G2Cdb::Gene report

Gene id
Gene symbol
Homo sapiens
cadherin 10, type 2 (T2-cadherin)
G00000647 (Mus musculus)

Databases (7)

ENSG00000040731 (Ensembl human gene)
1008 (Entrez Gene)
1050 (G2Cdb plasticity & disease)
CDH10 (GeneCards)
604555 (OMIM)
Marker Symbol
HGNC:1749 (HGNC)
Protein Sequence
Q9Y6N8 (UniProt)

Literature (11)

Pubmed - other

  • Hippocampal atrophy as a quantitative trait in a genome-wide association study identifying novel susceptibility genes for Alzheimer's disease.

    Potkin SG, Guffanti G, Lakatos A, Turner JA, Kruggel F, Fallon JH, Saykin AJ, Orro A, Lupoli S, Salvi E, Weiner M, Macciardi F and Alzheimer's Disease Neuroimaging Initiative

    Department of Psychiatry and Human Behavior, University of California Irvine, Irvine, CA, USA. sgpotkin@uci.edu

    Background: With the exception of APOE epsilon4 allele, the common genetic risk factors for sporadic Alzheimer's Disease (AD) are unknown.

    We completed a genome-wide association study on 381 participants in the ADNI (Alzheimer's Disease Neuroimaging Initiative) study. Samples were genotyped using the Illumina Human610-Quad BeadChip. 516,645 unique Single Nucleotide Polymorphisms (SNPs) were included in the analysis following quality control measures. The genotype data and raw genetic data are freely available for download (LONI, http://www.loni.ucla.edu/ADNI/Data/). Two analyses were completed: a standard case-control analysis, and a novel approach using hippocampal atrophy measured on MRI as an objectively defined, quantitative phenotype. A General Linear Model was applied to identify SNPs for which there was an interaction between the genotype and diagnosis on the quantitative trait. The case-control analysis identified APOE and a new risk gene, TOMM40 (translocase of outer mitochondrial membrane 40), at a genome-wide significance level of < or =10(-6) (10(-11) for a haplotype). TOMM40 risk alleles were approximately twice as frequent in AD subjects as controls. The quantitative trait analysis identified 21 genes or chromosomal areas with at least one SNP with a p-value < or =10(-6), which can be considered potential "new" candidate loci to explore in the etiology of sporadic AD. These candidates included EFNA5, CAND1, MAGI2, ARSB, and PRUNE2, genes involved in the regulation of protein degradation, apoptosis, neuronal loss and neurodevelopment. Thus, we identified common genetic variants associated with the increased risk of developing AD in the ADNI cohort, and present publicly available genome-wide data. Supportive evidence based on case-control studies and biological plausibility by gene annotation is provided. Currently no available sample with both imaging and genetic data is available for replication.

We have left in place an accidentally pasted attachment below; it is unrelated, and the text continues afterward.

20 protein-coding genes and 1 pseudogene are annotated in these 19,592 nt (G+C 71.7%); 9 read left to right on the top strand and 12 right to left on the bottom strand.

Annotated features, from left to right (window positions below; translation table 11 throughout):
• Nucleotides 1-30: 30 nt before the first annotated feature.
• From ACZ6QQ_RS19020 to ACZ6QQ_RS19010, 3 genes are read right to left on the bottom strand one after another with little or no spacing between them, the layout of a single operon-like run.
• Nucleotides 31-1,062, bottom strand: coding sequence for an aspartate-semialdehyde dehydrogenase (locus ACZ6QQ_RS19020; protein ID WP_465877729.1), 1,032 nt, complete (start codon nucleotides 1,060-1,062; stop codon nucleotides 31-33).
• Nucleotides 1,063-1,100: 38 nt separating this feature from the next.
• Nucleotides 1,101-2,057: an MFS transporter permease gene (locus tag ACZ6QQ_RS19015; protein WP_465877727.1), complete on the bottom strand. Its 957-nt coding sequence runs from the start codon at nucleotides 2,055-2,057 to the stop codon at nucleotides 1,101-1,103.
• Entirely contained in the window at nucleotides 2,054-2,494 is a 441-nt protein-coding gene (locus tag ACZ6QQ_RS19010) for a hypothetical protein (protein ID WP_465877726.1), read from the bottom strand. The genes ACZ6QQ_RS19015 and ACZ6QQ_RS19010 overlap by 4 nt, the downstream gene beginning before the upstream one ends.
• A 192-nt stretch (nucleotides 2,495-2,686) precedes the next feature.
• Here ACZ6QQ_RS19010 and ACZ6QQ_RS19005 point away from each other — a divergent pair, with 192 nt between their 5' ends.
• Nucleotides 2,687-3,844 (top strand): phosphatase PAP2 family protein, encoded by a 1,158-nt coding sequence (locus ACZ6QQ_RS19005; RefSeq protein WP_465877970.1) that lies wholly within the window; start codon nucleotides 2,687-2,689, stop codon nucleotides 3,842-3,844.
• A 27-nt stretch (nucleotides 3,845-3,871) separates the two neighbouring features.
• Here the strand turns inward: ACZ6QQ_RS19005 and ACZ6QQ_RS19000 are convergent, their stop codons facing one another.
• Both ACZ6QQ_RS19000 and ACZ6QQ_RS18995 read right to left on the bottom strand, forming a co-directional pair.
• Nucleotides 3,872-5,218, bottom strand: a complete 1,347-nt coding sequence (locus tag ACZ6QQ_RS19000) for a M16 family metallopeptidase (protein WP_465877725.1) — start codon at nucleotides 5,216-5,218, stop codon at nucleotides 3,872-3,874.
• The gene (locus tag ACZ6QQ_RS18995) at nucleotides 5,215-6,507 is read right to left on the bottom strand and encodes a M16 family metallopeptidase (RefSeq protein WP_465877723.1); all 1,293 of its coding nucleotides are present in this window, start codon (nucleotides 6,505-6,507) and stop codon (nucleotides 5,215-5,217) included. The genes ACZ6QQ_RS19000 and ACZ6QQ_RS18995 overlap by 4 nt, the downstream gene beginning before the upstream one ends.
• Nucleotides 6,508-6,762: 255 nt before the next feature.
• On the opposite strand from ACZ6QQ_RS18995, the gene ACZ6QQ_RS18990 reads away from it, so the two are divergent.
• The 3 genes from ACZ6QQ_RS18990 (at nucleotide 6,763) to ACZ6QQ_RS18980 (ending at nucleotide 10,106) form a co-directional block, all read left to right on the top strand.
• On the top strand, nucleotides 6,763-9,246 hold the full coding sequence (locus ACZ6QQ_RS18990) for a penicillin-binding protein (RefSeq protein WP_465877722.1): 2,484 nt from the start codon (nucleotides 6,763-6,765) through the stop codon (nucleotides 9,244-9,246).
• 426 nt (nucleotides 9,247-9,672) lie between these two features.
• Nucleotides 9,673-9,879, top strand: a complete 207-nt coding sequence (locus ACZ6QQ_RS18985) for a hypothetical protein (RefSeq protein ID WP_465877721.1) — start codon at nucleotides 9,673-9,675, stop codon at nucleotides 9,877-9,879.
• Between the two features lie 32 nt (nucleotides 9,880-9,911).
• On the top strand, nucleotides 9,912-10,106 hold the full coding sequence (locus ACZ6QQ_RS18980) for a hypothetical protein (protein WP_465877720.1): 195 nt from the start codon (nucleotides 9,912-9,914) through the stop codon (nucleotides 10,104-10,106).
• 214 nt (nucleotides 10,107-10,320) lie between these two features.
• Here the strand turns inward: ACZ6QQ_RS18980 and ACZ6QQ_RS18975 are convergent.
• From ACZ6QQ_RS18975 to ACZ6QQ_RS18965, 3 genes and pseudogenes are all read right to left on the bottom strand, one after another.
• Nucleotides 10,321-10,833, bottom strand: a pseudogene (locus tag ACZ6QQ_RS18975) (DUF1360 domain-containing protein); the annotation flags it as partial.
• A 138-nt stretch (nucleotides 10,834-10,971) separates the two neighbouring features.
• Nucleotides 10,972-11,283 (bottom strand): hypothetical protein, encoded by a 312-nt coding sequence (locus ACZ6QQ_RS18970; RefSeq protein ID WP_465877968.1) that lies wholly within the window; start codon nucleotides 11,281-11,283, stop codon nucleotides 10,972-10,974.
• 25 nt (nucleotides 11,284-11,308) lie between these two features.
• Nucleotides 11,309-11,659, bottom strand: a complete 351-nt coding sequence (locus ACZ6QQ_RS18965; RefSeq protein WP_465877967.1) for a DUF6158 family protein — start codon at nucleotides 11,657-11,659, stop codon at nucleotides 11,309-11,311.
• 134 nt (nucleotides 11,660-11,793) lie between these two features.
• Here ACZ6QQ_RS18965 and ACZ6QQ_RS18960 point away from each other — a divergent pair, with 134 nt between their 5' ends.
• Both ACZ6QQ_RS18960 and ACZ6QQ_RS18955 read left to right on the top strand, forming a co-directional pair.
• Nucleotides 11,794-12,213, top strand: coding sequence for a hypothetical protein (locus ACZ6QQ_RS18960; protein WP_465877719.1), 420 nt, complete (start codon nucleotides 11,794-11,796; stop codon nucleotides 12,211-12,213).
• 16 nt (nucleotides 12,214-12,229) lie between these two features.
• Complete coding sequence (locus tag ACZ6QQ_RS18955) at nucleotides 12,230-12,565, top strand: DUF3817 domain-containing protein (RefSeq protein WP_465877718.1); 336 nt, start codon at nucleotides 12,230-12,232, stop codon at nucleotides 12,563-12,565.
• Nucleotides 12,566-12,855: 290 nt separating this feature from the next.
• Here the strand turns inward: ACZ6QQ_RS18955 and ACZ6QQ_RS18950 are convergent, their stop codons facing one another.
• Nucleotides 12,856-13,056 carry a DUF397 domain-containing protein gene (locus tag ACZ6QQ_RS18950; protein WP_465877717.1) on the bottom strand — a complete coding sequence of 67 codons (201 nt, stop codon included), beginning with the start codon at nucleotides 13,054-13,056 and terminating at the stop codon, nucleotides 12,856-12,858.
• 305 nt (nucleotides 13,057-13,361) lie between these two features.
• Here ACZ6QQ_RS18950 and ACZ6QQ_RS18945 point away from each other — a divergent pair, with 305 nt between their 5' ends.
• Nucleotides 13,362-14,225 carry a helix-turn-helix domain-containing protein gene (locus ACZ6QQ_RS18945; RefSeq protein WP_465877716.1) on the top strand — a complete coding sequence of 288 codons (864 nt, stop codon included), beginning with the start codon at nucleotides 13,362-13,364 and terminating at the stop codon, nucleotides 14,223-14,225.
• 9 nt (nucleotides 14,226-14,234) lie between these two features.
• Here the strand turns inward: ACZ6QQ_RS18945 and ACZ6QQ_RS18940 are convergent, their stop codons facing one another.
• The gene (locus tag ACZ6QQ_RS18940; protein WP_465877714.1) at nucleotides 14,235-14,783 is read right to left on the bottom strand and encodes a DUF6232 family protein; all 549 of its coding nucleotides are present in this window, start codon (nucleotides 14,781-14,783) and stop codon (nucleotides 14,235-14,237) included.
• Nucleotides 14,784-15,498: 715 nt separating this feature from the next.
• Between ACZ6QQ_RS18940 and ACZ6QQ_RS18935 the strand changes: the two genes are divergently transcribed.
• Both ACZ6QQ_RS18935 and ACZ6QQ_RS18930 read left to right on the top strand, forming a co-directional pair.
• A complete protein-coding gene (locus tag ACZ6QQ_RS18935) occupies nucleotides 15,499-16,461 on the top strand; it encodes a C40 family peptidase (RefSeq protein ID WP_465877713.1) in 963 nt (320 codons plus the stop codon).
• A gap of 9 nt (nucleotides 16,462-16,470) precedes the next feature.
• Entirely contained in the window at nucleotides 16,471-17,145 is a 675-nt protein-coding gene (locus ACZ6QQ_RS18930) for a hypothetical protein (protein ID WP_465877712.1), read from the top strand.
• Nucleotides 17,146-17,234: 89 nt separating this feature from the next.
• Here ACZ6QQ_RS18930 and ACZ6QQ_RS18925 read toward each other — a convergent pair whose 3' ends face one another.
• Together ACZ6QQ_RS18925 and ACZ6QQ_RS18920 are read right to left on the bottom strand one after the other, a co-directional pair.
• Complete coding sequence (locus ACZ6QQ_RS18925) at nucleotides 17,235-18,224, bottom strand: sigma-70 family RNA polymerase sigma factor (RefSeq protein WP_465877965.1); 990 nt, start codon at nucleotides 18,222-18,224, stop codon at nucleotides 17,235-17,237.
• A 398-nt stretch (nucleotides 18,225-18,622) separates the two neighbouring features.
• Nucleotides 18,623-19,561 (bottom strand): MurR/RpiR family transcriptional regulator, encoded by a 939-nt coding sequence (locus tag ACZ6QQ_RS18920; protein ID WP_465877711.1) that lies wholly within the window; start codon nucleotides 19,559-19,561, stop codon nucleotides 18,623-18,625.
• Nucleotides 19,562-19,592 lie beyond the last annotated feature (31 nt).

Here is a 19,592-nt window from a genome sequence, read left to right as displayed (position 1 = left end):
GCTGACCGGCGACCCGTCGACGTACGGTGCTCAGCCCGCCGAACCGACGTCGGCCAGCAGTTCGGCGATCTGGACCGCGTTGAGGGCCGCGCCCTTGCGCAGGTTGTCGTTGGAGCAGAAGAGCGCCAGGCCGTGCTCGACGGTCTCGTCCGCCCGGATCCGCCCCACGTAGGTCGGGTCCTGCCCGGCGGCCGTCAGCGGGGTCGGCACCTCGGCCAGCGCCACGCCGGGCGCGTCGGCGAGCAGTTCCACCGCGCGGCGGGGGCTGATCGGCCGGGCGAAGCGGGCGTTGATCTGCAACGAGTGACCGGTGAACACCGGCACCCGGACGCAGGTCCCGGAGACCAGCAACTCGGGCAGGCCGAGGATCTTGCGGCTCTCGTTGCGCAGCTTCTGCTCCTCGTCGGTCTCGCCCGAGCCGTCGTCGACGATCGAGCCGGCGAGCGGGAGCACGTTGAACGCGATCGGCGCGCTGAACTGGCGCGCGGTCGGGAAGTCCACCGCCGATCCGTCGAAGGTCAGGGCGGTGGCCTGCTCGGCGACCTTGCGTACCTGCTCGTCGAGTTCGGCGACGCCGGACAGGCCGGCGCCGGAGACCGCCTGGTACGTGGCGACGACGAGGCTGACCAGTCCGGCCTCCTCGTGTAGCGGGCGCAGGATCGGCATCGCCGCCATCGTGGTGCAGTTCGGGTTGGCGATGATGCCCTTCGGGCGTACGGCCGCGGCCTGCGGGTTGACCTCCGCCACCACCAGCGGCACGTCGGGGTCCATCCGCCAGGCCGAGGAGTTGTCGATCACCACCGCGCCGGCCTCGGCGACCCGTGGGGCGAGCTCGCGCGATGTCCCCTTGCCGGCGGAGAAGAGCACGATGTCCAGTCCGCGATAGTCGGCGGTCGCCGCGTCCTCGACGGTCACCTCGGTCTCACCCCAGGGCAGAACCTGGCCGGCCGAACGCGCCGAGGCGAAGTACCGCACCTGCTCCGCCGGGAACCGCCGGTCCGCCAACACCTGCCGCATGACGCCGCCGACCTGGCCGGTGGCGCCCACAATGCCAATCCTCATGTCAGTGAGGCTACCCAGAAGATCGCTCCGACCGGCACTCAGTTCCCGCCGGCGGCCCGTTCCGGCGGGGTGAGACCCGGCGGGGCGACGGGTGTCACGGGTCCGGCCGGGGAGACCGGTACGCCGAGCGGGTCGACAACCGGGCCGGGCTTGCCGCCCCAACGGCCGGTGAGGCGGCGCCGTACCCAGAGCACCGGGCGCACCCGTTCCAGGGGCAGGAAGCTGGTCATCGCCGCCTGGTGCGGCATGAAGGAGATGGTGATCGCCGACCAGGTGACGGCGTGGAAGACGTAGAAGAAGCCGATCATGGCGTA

Conclusions: Using hippocampal atrophy as a quantitative phenotype in a genome-wide scan, we have identified candidate risk genes for sporadic Alzheimer's disease that merit further investigation.

    Funded by: NCRR NIH HHS: P20 RR020837, P20 RR020837-01, U24 RR021992, U24-RR021992; NIA NIH HHS: 3 U01 AG024904-03S5, U01 AG024904, U01 AG024904-01, U19 AG010483, U24 AG021886

    PloS one 2009;4;8;e6501

  • Common genetic variants on 5p14.1 associate with autism spectrum disorders.

    Wang K, Zhang H, Ma D, Bucan M, Glessner JT, Abrahams BS, Salyakina D, Imielinski M, Bradfield JP, Sleiman PM, Kim CE, Hou C, Frackelton E, Chiavacci R, Takahashi N, Sakurai T, Rappaport E, Lajonchere CM, Munson J, Estes A, Korvatska O, Piven J, Sonnenblick LI, Alvarez Retuerto AI, Herman EI, Dong H, Hutman T, Sigman M, Ozonoff S, Klin A, Owley T, Sweeney JA, Brune CW, Cantor RM, Bernier R, Gilbert JR, Cuccaro ML, McMahon WM, Miller J, State MW, Wassink TH, Coon H, Levy SE, Schultz RT, Nurnberger JI, Haines JL, Sutcliffe JS, Cook EH, Minshew NJ, Buxbaum JD, Dawson G, Grant SF, Geschwind DH, Pericak-Vance MA, Schellenberg GD and Hakonarson H

    Center for Applied Genomics, Children's Hospital of Philadelphia, Pennsylvania 19104, USA.